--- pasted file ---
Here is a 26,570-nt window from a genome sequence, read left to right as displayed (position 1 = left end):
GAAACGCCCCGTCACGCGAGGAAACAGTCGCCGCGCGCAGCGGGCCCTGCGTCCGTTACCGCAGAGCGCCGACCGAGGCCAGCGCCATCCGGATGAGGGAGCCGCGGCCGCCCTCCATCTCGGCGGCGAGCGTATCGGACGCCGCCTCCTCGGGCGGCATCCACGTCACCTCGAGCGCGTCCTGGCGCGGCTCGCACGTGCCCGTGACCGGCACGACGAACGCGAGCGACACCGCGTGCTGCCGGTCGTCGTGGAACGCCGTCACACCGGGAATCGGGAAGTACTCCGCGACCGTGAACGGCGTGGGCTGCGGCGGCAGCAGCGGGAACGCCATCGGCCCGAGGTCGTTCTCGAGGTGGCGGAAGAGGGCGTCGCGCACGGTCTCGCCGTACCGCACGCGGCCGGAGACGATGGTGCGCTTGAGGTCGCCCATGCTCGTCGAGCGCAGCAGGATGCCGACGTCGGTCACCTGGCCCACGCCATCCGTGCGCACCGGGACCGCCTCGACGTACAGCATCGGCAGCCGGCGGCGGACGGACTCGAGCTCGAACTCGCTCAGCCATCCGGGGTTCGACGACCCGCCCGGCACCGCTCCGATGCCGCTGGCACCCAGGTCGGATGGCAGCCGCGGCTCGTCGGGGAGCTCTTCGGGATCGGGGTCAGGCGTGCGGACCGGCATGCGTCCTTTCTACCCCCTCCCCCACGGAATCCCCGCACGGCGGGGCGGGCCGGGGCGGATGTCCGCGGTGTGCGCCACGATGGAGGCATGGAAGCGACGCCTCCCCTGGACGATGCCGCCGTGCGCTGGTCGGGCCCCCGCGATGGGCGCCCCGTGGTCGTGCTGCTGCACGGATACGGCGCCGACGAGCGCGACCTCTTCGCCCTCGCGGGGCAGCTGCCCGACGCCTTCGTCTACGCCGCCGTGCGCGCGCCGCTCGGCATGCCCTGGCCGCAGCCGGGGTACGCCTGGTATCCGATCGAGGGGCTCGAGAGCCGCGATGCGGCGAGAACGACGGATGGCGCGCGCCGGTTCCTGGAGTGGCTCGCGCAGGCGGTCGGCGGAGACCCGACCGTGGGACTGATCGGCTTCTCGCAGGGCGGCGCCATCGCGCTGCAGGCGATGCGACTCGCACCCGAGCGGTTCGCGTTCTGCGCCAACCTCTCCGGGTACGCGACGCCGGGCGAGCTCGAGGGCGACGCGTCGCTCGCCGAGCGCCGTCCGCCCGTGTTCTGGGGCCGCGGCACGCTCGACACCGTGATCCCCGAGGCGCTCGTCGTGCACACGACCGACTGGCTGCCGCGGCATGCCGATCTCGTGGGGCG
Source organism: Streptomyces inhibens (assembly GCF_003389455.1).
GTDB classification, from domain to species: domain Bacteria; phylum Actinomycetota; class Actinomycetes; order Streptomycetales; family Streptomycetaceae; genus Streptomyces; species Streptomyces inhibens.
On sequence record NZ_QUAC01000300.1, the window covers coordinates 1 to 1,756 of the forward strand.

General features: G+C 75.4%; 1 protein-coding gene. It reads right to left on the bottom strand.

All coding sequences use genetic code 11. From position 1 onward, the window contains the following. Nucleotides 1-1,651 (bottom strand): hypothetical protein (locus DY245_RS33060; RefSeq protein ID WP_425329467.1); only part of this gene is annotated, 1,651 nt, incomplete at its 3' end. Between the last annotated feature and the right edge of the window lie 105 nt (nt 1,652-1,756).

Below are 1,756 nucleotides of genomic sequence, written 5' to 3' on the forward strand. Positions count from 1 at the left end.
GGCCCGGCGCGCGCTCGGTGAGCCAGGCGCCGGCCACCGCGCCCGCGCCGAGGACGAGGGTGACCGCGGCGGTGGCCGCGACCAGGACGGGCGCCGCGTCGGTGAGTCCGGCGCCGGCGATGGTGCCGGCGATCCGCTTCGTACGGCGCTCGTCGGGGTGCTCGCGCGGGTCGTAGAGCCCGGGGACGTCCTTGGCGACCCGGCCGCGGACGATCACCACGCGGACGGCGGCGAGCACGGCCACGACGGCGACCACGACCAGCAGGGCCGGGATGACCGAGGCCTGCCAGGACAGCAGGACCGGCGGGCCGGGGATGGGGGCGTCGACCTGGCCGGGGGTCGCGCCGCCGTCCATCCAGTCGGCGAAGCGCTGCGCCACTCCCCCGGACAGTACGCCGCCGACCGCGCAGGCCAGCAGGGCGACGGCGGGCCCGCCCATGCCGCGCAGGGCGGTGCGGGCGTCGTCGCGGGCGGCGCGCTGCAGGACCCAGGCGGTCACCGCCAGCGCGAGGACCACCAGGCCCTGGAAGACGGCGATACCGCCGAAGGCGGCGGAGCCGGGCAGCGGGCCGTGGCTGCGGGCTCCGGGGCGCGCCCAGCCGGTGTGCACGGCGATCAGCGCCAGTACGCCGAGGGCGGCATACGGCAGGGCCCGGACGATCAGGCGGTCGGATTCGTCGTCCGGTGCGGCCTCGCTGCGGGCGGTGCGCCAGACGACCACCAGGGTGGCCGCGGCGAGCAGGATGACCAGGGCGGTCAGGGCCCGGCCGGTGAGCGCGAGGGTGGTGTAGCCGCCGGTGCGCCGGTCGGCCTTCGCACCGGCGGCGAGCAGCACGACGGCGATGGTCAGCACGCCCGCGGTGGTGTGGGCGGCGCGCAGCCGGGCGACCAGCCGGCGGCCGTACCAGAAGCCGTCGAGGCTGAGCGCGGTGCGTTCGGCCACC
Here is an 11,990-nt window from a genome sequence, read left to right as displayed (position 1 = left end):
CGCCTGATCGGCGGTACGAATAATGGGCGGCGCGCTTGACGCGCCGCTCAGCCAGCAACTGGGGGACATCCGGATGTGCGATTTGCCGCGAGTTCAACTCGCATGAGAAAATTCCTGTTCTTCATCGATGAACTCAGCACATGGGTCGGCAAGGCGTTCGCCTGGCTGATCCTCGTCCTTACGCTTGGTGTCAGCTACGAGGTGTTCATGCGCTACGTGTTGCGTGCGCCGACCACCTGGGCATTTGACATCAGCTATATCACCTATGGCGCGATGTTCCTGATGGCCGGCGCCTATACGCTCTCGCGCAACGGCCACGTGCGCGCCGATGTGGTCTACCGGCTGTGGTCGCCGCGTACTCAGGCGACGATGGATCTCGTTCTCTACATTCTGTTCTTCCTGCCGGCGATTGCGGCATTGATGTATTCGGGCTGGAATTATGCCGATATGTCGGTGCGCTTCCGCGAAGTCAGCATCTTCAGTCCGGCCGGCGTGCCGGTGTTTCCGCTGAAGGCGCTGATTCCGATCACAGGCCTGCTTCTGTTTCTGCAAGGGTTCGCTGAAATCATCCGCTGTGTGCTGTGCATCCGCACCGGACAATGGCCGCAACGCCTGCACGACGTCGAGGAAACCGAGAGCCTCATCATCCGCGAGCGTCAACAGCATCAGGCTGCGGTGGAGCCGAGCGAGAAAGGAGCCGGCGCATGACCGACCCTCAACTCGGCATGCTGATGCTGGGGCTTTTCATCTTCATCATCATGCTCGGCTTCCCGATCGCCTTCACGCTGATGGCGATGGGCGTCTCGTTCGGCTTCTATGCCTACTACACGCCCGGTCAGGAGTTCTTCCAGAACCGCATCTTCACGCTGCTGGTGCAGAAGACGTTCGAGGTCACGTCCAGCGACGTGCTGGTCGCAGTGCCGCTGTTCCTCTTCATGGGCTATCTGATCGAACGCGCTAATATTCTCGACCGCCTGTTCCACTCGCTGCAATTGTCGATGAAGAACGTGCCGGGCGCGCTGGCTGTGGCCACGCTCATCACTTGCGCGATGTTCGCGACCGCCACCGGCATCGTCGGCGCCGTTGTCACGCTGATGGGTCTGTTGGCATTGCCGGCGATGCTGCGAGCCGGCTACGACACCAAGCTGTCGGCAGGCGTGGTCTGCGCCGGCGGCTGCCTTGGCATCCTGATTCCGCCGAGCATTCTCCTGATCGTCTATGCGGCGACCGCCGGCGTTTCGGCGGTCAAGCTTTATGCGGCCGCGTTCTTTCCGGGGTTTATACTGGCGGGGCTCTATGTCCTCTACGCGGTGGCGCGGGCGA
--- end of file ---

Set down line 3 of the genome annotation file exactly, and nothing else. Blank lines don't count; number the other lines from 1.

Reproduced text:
Source organism: Streptomyces inhibens (assembly GCF_003389455.1).